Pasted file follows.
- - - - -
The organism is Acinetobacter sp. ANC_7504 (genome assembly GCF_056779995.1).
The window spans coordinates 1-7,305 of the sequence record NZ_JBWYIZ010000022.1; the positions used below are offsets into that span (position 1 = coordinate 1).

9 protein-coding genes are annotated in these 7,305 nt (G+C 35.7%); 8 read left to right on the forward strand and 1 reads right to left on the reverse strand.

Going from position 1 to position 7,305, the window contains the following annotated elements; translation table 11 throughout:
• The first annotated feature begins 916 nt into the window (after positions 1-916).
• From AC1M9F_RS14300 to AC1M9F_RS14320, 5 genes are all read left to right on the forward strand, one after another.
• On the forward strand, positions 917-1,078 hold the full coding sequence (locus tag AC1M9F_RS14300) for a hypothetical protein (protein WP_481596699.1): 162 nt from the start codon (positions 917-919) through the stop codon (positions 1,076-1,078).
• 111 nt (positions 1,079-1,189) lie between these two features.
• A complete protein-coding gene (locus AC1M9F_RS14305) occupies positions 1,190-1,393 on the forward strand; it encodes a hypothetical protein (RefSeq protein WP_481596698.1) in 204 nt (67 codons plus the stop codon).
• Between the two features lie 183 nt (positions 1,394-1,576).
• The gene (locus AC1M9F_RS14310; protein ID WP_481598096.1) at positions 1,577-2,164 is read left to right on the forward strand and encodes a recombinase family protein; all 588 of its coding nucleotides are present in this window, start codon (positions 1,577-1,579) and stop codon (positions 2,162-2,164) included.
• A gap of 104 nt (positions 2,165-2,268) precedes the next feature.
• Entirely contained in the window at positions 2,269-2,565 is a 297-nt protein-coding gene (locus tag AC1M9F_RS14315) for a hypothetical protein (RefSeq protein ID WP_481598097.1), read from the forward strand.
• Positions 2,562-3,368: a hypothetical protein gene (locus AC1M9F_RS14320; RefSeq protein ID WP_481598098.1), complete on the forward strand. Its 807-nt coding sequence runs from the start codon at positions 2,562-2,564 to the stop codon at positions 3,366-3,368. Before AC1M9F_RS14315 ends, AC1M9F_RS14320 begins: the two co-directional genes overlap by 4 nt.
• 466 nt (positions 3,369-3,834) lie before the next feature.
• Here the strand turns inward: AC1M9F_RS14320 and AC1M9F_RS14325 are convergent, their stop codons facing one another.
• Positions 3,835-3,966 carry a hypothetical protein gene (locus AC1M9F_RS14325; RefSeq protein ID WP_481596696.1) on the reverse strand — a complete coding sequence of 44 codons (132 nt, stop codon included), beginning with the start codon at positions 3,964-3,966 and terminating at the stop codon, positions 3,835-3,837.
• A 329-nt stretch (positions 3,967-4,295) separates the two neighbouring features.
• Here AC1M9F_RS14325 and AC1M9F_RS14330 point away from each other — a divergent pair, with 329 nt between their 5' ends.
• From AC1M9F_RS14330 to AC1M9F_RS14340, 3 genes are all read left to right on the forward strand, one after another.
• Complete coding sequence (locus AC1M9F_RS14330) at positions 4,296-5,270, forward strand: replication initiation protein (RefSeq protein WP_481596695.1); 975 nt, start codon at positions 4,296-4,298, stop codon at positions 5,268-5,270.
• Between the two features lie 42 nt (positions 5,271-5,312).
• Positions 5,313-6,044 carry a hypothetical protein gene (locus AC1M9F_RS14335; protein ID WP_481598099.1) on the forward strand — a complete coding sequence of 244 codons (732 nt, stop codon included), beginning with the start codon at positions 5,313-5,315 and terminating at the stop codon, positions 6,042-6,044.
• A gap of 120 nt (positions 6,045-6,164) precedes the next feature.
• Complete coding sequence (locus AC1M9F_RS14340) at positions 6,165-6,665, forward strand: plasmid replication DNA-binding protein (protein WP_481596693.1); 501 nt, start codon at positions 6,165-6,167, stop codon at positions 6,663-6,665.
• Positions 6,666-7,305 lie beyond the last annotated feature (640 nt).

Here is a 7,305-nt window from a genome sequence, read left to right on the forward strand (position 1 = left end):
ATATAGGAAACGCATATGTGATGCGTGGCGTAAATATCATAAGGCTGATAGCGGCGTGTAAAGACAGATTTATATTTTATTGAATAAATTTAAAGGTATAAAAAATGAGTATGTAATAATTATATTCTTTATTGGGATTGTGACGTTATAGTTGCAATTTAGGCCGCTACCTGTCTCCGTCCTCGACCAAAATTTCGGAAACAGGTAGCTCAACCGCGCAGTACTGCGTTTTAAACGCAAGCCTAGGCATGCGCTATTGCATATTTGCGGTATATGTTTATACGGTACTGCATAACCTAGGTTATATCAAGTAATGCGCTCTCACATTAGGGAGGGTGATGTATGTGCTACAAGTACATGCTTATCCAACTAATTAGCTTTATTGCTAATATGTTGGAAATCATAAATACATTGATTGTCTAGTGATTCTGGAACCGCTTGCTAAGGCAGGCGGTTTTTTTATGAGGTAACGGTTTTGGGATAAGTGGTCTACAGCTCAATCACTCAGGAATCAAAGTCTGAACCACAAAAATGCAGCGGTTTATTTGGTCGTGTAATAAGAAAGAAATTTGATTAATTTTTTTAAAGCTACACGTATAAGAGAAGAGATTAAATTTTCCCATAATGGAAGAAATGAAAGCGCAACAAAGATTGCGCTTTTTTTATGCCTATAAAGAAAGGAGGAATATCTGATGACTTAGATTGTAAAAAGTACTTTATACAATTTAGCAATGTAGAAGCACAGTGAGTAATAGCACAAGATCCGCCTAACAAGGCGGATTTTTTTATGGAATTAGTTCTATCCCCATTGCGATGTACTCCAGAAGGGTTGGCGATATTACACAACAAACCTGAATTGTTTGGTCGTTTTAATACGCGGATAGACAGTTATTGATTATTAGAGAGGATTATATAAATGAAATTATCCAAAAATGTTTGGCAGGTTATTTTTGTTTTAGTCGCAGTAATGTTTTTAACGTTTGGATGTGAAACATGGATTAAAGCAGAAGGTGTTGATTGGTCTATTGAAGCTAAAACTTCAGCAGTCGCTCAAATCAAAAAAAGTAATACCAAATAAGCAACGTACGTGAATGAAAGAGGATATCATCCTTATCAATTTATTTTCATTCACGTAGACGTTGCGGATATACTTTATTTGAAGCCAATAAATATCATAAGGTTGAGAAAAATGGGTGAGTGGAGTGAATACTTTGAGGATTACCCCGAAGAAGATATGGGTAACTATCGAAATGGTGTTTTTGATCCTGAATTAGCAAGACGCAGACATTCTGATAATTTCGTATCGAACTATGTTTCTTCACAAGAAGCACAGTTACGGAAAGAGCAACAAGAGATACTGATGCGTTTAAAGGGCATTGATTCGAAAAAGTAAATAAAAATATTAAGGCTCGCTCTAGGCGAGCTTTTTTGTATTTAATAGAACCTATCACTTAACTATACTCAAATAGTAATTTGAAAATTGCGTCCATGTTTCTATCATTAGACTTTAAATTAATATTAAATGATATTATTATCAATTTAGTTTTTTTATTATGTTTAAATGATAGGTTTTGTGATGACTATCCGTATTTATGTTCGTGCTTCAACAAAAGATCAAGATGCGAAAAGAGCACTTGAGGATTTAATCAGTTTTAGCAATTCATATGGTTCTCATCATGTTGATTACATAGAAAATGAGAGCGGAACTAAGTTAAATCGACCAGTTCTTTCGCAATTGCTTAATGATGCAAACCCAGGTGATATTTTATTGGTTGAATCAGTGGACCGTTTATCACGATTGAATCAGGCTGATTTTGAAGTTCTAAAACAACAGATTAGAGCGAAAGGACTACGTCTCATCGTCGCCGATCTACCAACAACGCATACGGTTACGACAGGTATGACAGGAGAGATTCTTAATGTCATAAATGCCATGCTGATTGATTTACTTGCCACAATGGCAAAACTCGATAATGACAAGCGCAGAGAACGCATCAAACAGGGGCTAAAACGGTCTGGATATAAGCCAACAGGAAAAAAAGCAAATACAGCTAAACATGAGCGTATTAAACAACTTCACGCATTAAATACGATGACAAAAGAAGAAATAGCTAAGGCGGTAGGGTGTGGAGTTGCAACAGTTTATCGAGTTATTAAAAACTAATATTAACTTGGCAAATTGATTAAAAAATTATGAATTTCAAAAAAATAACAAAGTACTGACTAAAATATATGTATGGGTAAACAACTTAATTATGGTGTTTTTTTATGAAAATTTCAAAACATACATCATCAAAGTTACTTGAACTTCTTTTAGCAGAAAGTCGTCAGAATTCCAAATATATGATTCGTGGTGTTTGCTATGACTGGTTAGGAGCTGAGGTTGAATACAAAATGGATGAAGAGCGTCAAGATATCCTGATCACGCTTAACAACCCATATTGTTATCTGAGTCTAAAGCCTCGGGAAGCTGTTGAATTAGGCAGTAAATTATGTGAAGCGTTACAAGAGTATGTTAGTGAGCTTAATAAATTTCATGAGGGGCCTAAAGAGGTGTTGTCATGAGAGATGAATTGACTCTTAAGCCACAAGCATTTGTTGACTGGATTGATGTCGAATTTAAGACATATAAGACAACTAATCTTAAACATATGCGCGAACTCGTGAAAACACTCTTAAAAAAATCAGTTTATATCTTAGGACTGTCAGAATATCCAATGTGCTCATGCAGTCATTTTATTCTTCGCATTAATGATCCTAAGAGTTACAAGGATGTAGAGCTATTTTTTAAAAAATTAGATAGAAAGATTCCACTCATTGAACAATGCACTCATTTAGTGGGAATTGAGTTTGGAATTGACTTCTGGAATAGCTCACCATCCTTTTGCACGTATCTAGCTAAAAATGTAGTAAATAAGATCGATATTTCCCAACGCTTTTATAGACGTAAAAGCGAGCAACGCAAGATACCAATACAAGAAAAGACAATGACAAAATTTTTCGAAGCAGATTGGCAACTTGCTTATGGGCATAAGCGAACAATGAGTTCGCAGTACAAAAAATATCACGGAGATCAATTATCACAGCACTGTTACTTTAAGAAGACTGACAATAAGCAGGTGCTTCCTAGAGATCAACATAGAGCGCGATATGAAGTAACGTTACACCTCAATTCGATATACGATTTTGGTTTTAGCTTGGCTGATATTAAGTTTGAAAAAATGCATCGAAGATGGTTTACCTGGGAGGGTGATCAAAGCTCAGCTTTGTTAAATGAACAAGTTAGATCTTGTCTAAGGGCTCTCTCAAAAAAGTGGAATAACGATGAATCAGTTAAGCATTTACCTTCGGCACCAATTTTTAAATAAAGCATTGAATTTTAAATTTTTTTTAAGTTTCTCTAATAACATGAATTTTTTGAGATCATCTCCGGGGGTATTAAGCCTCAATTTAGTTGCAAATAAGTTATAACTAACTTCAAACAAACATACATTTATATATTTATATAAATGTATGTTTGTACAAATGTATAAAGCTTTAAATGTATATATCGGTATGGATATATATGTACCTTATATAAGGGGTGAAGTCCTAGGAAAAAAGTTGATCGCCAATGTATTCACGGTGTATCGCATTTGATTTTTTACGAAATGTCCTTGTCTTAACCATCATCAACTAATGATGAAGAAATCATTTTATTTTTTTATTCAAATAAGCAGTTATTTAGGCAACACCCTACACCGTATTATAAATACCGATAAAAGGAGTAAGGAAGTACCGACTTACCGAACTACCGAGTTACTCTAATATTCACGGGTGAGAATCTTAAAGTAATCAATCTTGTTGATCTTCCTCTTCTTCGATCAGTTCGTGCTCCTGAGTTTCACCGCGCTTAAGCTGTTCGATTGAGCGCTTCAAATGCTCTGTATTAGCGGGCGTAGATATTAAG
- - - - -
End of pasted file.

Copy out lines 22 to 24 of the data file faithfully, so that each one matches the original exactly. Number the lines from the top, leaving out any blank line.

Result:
• Between the two features lie 42 nt (positions 5,271-5,312).
• Positions 5,313-6,044 carry a hypothetical protein gene (locus AC1M9F_RS14335; protein ID WP_481598099.1) on the forward strand — a complete coding sequence of 244 codons (732 nt, stop codon included), beginning with the start codon at positions 5,313-5,315 and terminating at the stop codon, positions 6,042-6,044.
• A gap of 120 nt (positions 6,045-6,164) precedes the next feature.